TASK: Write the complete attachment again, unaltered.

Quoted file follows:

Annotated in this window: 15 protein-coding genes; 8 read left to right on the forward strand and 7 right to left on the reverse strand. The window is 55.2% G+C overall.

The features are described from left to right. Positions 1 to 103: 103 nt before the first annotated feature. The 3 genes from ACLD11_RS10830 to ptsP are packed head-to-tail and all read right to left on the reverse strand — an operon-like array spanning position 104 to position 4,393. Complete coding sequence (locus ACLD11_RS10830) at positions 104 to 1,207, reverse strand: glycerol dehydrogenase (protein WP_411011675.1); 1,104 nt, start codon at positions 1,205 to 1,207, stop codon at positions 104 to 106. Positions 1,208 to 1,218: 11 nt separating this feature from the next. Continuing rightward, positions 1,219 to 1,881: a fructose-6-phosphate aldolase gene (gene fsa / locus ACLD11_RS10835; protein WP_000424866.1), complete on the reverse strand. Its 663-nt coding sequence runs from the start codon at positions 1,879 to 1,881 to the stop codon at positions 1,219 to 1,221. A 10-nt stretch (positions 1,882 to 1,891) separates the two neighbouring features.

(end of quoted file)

Annotated in this window: 15 protein-coding genes; 8 read left to right on the forward strand and 7 right to left on the reverse strand. The window is 55.2% G+C overall.

The features are described from left to right. Positions 1 to 103: 103 nt before the first annotated feature. The 3 genes from ACLD11_RS10830 to ptsP are packed head-to-tail and all read right to left on the reverse strand — an operon-like array spanning position 104 to position 4,393. Complete coding sequence (locus ACLD11_RS10830) at positions 104 to 1,207, reverse strand: glycerol dehydrogenase (protein WP_411011675.1); 1,104 nt, start codon at positions 1,205 to 1,207, stop codon at positions 104 to 106. Positions 1,208 to 1,218: 11 nt separating this feature from the next. Continuing rightward, positions 1,219 to 1,881: a fructose-6-phosphate aldolase gene (gene fsa / locus ACLD11_RS10835; protein WP_000424866.1), complete on the reverse strand. Its 663-nt coding sequence runs from the start codon at positions 1,879 to 1,881 to the stop codon at positions 1,219 to 1,221. A 10-nt stretch (positions 1,882 to 1,891) separates the two neighbouring features.